With heated contests looming for U.S. Senate, governor and other statewide posts, 2010 stands to be a blockbuster year in California politics.
The state could also see a bumper crop of ballot measures.
In recent weeks, nearly 90 proposed initiatives have been in the pipeline, elbowing to become the latest entrants in the state's century-old tradition of direct democracy.
Gay-rights activists, abortion foes, marijuana proponents and government-reform advocates are getting into the act of citizen lawmaking. Insurance companies and consumer groups appear poised to rumble.
There is also the possibility of a high-stakes proposition fight between business and labor interests that some pundits liken to state politics going nuclear.
If historical trends hold, many of the proposals will fail to garner enough support and voter signatures to qualify. But the state remains on track to potentially see dozens of measures on the ballot.
The record of 48 initiatives set in November 1914 -- in the era of Gov. Hiram Johnson, progressive politics and the birth of the ballot measure -- almost certainly is safe. But in a state with a rich tradition of lengthy and complex ballots, "2010 is going to be extraordinary," predicted Kim Alexander, founder of the nonprofit California Voter Foundation. "Voters are going to be cramming like never before."
So far just three ballot measures are set for the June primary election and only one has qualified for November. But scores more wait in the wings. State election officials have given more than 50 initiatives the green light to hit the streets for signature gathering, and dozens of others await legal approval.
"There used to be a joke that for $200 anyone could write an initiative," said Democratic strategist Gale Kaufman. "Now everyone has."
How else to explain a proposed initiative outlawing divorce, and another addressing Christmas music in schools?
Reflecting recessionary woes, one would-be ballot measure wants to place a hefty tax on the wealthy, while another suggests raising income and property levies for anyone over age 55.
Plenty of measures have yet to attract the needed manpower or financial support. Typically, more than $1 million is needed to collect the necessary signatures -- 433,971 for a statutory change, 694,354 for a constitutional amendment.
Among those still seeking a sugar daddy are several proposals aiming to rap Sacramento on the knuckles. One advocates a part-time Legislature, while another promotes drug and alcohol tests for lawmakers.
Cultural questions remain in vogue. Initiatives are in the works to legalize same-sex marriage, require parental notification for teen abortions and legalize recreational marijuana.
Auto insurer Mercury General already turned in signatures to qualify a measure tweaking Proposition 103, the 1988 voter-approved insurance law. Consumer groups have vowed a counterattack.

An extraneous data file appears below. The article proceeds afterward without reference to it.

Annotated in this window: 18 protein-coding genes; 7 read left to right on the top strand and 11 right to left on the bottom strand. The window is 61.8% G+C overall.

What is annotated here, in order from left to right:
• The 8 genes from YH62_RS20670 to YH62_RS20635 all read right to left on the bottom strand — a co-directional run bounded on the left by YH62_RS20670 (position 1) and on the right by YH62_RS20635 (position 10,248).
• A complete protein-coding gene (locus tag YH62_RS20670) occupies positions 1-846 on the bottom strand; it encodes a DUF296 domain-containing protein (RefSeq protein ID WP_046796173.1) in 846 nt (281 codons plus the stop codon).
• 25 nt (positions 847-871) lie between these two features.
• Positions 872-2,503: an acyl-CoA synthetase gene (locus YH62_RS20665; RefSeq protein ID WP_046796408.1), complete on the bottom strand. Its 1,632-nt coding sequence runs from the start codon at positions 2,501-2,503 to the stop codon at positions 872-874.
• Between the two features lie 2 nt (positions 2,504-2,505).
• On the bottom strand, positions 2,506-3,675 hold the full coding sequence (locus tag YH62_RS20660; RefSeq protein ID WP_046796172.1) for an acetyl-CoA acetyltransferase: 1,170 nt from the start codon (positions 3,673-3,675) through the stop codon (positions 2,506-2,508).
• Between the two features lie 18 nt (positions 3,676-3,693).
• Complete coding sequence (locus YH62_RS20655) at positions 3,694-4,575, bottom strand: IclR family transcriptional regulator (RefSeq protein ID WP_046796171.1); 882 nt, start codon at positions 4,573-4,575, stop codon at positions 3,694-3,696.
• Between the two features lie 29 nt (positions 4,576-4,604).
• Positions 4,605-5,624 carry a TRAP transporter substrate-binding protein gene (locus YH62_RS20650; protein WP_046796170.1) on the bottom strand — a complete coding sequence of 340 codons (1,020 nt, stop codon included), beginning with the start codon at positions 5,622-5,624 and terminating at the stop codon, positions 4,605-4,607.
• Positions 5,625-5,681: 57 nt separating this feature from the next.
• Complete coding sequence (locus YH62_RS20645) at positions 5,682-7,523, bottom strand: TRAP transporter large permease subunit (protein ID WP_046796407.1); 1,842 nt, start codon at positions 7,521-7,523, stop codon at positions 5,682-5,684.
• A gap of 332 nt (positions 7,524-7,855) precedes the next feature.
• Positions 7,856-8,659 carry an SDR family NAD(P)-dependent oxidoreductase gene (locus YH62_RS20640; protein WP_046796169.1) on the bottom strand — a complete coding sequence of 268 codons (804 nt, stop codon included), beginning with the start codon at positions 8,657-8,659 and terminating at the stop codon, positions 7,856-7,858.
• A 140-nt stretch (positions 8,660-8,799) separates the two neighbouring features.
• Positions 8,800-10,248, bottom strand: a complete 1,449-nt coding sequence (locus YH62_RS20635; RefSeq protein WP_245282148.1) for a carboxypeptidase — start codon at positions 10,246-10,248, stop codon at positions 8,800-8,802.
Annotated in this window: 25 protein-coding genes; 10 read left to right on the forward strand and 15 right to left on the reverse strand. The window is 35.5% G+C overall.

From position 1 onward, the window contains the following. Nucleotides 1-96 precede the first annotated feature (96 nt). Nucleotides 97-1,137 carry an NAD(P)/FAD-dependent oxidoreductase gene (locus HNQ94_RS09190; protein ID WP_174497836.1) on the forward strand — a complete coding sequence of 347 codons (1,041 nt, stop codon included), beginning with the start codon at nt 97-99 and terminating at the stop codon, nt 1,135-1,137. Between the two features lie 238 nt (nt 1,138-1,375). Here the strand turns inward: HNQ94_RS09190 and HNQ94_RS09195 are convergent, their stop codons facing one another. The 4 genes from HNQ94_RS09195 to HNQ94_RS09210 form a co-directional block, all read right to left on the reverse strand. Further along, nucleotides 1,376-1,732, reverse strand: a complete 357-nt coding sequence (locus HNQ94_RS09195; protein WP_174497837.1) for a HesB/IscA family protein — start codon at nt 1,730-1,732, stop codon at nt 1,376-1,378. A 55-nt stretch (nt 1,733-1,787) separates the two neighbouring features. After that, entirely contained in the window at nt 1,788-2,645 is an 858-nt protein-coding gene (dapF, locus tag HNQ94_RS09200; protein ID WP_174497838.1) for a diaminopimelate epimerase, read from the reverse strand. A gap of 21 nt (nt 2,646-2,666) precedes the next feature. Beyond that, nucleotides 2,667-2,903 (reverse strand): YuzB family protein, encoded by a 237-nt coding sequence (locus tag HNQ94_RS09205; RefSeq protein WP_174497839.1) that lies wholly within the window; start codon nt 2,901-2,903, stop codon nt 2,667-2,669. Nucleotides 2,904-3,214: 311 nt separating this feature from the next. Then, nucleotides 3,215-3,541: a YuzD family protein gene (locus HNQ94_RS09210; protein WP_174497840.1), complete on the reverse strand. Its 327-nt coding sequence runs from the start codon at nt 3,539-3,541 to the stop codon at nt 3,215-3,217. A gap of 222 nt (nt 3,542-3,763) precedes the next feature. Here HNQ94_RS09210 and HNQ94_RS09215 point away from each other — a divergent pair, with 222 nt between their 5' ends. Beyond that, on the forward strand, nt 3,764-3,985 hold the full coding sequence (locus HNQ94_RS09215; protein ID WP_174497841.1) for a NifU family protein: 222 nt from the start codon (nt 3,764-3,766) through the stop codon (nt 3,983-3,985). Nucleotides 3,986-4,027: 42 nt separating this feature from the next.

But the granddaddy of all looming fights is labor versus business.
If the two deep-pocketed powerhouses of California politics end up backing dueling propositions, "you could have what amounts to World War III," said Doug Heller, executive director of Santa Monica-based Consumer Watchdog.
So far, no shots have been fired. But the big guns are in place.
Anti-union activists are trying to qualify two initiatives that would do serious damage to organized labor. One would prohibit government payroll deductions for union dues used for politics. Another would overhaul public worker pensions.
Eager to keep business money on the sidelines, unions have turned to a Cold War-era deterrence strategy: Hit us, and we'll hit you back harder.
The unions have initiatives at the ready to repeal $2 billion in corporate tax breaks, raise business property taxes and block corporate political donations.
"Both sides are definitely getting ready for battle," said Thad Kousser, a visiting political science professor at Stanford University. "But if they rattle their sabers enough, it could lead to a truce."
No one wants a truce more than government-reform advocates like Bob Hertzberg.
A former Assembly speaker serving as co-chairman of the good-government group California Forward, Hertzberg in recent weeks has been engaged in shuttle diplomacy, trying to persuade business and labor leaders to pull back the artillery.
California Forward hopes to put two initiatives on the November ballot to revamp the state budget process and shift more power to local government. But its quest for public attention could be squashed if labor and the unions square off.
"We think it's in the best interests of California to stop the noise and focus on the serious issues that affect all of us," Hertzberg said.
Not all advocates of government change agree.
A group pushing for a constitutional convention sees political chaos as a selling point. Voters disgusted by the latest big budget deficits and the prospect of a divisive union-business war, they contend, may prove eager to let a collection of 400 or so everyday citizens revamp the inner workings of California government.
"The power of the idea will rise through all the other static, because it's such an interesting option," said John Grubb, campaign director for Repair California, the convention backer.
Whatever happens, "this is probably the oddest petition season I've ever seen," said Fred Kimball, second-generation owner of a Westlake Village firm that gathers initiative signatures.
"So many things have been filed -- and it's either nothing or everything, either a very mild season or nuclear war," Kimball said. "It just depends on which domino falls."